'The end of Behavioral Economics,' declares a tweet from Nassim Nicholas in his typically dramatic fashion. He's retweeting a forbiddingly (for me!) technical article in the journal 'Nature Physics' with the title 'The ergodicity problem in economics.' The article is written by a statistician named Ole Peters who is a fellow at the London Mathematical Laboratory.
Even though, at a cursory glance, the paper may appear to be about some arcane matters of mathematics and/or economics, it actually has a direct connection to how you and I absorb investment news and analysis and how we react to it. For example, you will find a direct connection between the recent turmoil in fixed-income mutual funds and this discussion.
It so happens that almost all the investment-related information that we are subjected to is in the form of averages and other forms of aggregations which combine information over periods of time into a single measurement. This is a problem, a huge one. As it happens, just some months ago, I wrote a column that discussed what appeared to be a mathematical trick described in a tweet. The tweet asked if you were offered an investment that had a 50 percent chance of returning 0.6x (40% loss) and a 50 percent chance of returning 1.5x (50%) gain, should you take it? The answer would appear to be an obvious yes because (0.5 * 0.6) + (0.5 * 1.5) = 1.05. You can, on average, expect a 5 percent gain so why not.
However,it so happens that if you actually did it repeatedly, you would lose a lot of money. These two options average to 1.05 but if taken repeatedly would cause guaranteed losses. The trick is that the above equation executes both sides of the experiment simultaneously. However, if you first lose 40 percent, and then gain 50 percent, you are left with a 10 percent loss. Obviously, the same thing happens when the gain comes first and the loss come later. So when averaged, this gets you 1.05x, when done sequentially, its 0.9x.
In fact, as your loss increases, the gain needed to compensate for it goes up exponentially. If, instead of 0.6x, you got 0.5x, then the 1.67x shoots up to 2. At 0.4x, it has shot up to 2.5x. At 0.1x (something that happens to lots of stocks), you'll need 10x to compensate! The moral of the story is that investing losses are hard to compensate with gains and so it's disproportionately important to avoid losses.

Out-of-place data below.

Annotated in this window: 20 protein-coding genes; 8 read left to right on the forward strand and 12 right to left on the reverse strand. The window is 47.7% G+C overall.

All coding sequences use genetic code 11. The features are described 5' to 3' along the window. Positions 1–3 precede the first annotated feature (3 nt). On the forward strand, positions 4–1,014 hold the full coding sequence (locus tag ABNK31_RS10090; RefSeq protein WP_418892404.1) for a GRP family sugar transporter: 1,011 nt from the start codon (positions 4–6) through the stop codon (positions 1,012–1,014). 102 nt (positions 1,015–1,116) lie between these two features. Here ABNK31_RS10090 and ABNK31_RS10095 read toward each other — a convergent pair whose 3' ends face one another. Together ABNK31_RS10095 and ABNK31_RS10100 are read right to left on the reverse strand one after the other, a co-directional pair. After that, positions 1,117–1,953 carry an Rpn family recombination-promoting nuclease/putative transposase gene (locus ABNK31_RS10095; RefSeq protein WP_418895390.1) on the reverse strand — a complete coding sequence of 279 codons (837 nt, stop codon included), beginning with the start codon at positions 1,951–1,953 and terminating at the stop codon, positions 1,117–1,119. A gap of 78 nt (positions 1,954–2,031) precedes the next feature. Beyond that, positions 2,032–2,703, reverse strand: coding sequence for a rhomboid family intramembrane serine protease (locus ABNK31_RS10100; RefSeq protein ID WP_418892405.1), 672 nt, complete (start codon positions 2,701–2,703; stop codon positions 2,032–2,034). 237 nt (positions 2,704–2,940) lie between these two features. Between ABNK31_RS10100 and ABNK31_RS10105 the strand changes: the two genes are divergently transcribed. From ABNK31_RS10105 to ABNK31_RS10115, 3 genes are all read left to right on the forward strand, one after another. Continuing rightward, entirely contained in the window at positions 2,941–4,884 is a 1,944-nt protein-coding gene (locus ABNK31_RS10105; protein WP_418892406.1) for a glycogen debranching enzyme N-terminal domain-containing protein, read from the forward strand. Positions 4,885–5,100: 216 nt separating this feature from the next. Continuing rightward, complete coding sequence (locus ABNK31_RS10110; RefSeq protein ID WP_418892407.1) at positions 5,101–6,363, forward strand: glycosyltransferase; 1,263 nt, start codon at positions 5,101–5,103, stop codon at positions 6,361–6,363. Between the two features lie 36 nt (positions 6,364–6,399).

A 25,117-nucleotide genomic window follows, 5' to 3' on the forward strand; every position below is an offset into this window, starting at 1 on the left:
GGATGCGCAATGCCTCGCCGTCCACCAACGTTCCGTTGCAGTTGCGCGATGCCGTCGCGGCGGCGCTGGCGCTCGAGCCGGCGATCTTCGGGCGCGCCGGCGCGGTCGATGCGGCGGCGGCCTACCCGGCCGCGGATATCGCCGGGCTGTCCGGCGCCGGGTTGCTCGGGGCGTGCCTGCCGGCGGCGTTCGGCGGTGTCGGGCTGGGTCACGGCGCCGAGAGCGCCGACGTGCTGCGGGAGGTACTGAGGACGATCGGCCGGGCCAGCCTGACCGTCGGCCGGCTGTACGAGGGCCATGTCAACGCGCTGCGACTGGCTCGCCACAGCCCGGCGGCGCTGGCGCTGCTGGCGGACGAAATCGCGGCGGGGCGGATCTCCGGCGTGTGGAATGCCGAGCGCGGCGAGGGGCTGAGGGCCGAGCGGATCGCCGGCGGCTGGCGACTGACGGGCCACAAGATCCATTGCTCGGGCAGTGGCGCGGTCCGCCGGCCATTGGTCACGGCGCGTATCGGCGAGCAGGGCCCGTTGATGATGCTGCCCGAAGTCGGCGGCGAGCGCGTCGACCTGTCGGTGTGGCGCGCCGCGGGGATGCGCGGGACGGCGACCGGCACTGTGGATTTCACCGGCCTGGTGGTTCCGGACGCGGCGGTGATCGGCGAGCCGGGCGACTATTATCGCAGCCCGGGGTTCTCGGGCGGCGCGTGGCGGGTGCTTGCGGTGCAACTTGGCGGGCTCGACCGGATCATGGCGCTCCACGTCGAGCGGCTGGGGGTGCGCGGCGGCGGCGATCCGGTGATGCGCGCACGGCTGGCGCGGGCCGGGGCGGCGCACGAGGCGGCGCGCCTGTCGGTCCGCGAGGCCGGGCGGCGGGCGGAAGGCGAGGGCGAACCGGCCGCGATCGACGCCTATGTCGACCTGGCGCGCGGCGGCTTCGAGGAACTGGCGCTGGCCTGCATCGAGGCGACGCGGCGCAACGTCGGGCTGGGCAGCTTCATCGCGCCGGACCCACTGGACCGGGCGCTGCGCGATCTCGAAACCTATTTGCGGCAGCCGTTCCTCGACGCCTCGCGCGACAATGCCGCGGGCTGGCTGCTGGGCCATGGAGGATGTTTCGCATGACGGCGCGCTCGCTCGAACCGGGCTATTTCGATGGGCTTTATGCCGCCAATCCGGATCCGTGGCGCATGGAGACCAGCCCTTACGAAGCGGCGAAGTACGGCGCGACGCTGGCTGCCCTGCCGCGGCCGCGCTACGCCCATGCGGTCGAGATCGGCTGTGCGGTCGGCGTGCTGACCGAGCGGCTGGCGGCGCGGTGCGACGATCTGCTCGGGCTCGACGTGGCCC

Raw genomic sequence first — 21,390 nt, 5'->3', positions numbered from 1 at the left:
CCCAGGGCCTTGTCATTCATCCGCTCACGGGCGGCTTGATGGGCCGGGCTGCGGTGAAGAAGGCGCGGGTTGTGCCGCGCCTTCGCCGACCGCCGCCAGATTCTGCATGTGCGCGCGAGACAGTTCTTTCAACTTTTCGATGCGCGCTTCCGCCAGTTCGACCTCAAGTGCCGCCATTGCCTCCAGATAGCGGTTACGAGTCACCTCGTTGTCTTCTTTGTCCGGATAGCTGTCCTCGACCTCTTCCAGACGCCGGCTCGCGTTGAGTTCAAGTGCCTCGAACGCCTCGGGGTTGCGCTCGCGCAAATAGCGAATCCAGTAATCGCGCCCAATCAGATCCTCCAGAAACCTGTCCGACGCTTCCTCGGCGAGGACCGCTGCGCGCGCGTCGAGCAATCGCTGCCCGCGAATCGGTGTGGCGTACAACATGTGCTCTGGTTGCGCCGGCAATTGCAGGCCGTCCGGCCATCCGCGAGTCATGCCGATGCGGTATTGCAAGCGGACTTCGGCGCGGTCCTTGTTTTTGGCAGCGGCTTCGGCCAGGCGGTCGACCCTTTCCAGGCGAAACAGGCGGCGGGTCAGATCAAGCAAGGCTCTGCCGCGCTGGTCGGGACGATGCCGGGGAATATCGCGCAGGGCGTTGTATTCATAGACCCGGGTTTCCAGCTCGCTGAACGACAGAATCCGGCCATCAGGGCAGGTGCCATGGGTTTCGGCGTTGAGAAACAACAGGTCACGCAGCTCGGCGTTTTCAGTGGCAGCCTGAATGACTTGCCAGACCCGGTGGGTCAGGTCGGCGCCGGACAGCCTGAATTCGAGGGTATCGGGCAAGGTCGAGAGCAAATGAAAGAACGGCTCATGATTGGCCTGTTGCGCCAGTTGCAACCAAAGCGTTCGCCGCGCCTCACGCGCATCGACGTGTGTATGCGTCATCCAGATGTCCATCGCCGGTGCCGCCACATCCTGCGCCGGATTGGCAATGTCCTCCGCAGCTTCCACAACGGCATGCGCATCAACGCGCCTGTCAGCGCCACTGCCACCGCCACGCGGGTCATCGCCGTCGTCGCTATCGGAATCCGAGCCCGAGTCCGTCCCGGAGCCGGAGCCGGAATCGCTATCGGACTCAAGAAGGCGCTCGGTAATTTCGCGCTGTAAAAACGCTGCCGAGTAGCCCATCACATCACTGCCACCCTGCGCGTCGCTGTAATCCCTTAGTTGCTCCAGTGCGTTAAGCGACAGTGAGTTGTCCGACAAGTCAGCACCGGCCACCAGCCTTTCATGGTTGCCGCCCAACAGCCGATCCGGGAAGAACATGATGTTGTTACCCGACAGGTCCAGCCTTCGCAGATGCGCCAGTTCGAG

However, there's a deeper issue here, which is the 'death of behavioral economics' bit that Taleb is talking about. The basic idea behind behavioral economics is that human beings are not rational and are subject to numerous irrational 'biases.' In investing, for example, 'loss aversion' is supposed to be one huge irrationality that human beings have. Daniel Kahneman, the psychologist who got an Economics Nobel for his work, calculated that people feel losses at a multiple of 2.25. That would mean that a loss of Rs 1 lakh would feel as bad as a gain Rs 2.25 lakh would feel. This is supposed to be an irrationality. But is it?
In an individual's life, a single large loss can wipe out a large chunk of the gains made before that, as well as make future gains smaller or impossible. The average of those individual gains and losses is irrelevant, no matter what Nobel Prize winners tell you. Here's a key idea from Peter's paper: "Observed behaviour deviates starkly from model predictions. ..., this has led to a narrative of human irrationality in large parts of economics. ... the models were exonerated by declaring the object of study irrational."
Even the trivial example above shows that a larger aversion to losses is rational and justifiable. As Warren Buffett's famous two rules of investing state: No. 1: Never lose money. No. 2: Never forget rule No. 1.